Parallels therefore suggest that pairs of brooches (not always identical) were most commonly worn to fasten a female tunic on the shoulders, and that they could be linked by jewellery such as chains or strings of beads (eg Allason-Jones 1989, fig. 18). A second-century burial at Gulden Morden may well reflect this fashion; an iron brooch and an enamelled bow-and-fantail brooch with attachment loop were found 'at the throat', with a glass bead corroded to the iron example (Lethbridge 1935, 117, pl VII). Brooches are also found with a copper -alloy chain of varying lengths (Johns 1996, fig 7.7; Wardle 1998, fig. 19). It has been suggested that the those joined by short chains were worn lower down on the chest in a purely decorative way, such ornamental brooches being shown on some tombstones elsewhere in the Empire. However, where chained brooches are worn on the chest they are shown as being of a different design to the brooches worn at the shoulders. Bow brooches were designed to hold together a quantity of cloth, which is not required when the brooch is simply pinned to the tunic for decorative purposes. Romano-British brooches connected by short chains could have been used by girls, or alternatively the brooches were worn close to the neck where a long chain would not be necessary (Fig. 3.1; compare Fig. 1.2). As this style of wearing the brooches would result in a small neck-hole, a brooch would have to be undone to take the tunic off at night (not necessary when the brooches are worn further out on the shoulders. See Fig 3.2 and compare Fig. 1.1); having it safely linked to the other brooch could then be an advantage.
Reconstructions have shown that single strings of beads can be attached to brooches fastening a tunic by either a small loop at both ends to slip onto the pin of the brooch, or larger loops to go over the whole of the brooch (Fig. 2). A number of Romano-British brooches were designed with a very obvious, integral loop (headloops) for the attachment of strings of beads or chains, and this design may suggest that wearing these brooches with jewellery was more common than wearing them without. This use of brooches with jewellery may be significant. Philpott's study of Roman burial practice has shown that very little jewellery was worn by men, and what there is confined to finger-rings and (occasionally) bracelets (1991, 144). Therefore it could be suggested that brooches designed to be worn with a necklace (ie all those with a loop) should be considered a female style of brooch.
Could a single brooch with a loop still have been worn by a man to fasten his cloak? This seems unlikely if the brooch was designed to both fasten a style of tunic worn only by women, and to incorporate a necklace, also used only by women. In the Mediterranean Roman world men could be ridiculed merely for wearing colours or fine cloths that could be considered 'feminine', let alone for wearing female garments. The Emperor Commodus, for example, was condemned for his 'complete indifference to propriety' in wearing female clothing in public (SHA XIII.4). Whilst Roman women could wield great political influence and have immense wealth, they were still considered to be weaker creatures who were not the equal of men. To be female was to be inferior both physically and mentally, which made it of some importance for men to avoid appearing feminine. In Celtic or Germanic societies it is possible that women were held in higher esteem and that therefore there may not have been the same fear of appearing feminine, but their societies were as much warrior societies as the Romans, and I would argue that any society that honours physical prowess above all else is unlikely to genuinely consider women as equals. It seems likely that their menfolk were just as unwilling to be associated with female clothing or jewellery as the Mediterranean Romans.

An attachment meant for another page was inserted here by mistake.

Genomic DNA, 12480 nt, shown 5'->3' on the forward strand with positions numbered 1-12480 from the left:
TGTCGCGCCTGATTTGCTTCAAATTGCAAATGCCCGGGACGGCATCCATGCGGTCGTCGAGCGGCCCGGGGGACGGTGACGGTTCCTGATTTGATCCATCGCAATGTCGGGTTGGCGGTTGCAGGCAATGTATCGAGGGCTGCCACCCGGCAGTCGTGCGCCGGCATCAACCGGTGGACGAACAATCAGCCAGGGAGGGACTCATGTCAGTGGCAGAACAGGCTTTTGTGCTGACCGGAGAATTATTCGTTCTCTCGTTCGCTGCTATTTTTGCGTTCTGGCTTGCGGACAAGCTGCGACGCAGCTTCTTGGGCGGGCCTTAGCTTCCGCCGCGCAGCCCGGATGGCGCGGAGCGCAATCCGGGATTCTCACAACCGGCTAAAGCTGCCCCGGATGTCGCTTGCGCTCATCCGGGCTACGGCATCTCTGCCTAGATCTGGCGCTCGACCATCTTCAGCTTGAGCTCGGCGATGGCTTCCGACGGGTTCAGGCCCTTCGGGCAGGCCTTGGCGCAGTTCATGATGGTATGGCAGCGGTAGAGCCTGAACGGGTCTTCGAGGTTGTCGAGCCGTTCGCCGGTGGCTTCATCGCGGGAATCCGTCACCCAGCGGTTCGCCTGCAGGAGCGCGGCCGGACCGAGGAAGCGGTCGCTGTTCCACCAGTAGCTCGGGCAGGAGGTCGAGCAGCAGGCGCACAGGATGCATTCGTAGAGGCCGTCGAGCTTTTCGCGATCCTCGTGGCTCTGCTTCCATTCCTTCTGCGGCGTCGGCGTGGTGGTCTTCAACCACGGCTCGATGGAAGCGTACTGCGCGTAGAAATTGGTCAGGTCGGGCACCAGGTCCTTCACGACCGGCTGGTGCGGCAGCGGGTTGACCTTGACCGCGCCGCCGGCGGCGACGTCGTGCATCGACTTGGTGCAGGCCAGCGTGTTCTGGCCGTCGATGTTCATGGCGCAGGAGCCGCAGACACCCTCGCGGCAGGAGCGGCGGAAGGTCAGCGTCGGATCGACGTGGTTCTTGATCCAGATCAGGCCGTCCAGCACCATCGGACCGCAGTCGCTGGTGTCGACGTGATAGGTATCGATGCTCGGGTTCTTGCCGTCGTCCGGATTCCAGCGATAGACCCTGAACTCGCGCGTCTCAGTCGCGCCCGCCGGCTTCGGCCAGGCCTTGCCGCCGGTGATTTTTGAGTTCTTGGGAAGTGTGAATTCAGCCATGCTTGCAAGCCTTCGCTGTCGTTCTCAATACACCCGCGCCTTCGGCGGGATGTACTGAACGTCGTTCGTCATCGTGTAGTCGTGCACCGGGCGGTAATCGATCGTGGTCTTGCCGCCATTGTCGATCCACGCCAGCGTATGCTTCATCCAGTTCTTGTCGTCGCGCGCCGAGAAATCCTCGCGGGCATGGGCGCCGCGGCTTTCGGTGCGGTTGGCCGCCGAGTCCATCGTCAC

It is possible that men and women could wear the same type of brooch for fastening the cloak as there is nothing in the cloak itself to identify it as either a male or female item of clothing. However, women are not often showing wearing the cloak in the same way as men (i.e. covering both shoulders and fastened on the right shoulder) and as well as being worn in a different fashion it may also have been fastened with a different form of brooch. Cloaks worn by men, whether civilian, soldier, Roman or barbarian, are always shown fastened by a single brooch on one shoulder.
The penannular brooch may be one such form of brooch worn by either sex. Grave evidence shows penannular brooches could be worn by women; another example to add to this list may well be the penannular brooches reported on in Lucerna 25 since they were linked by a chain (Hill 2003, 11; although since these are a pair they must have been used to fasten a tube-dress). A penannular has also been found in a grave of a possible male in the Eastern Cemetery of London (Barber and Bowsher 2000, p175, B329.1; table 7). This brooch type might therefore have been acceptable for either sex, but there could well still be minor differences in the design between male and female styles. Even nowadays items used by both men and women such as buttons, belts and watches have differing designs for the two sexes, the differences sometimes being slight but obvious to those who know the conventions (consider also such subtle differences, such as buttoning coats etc on opposite sides for the two sexes).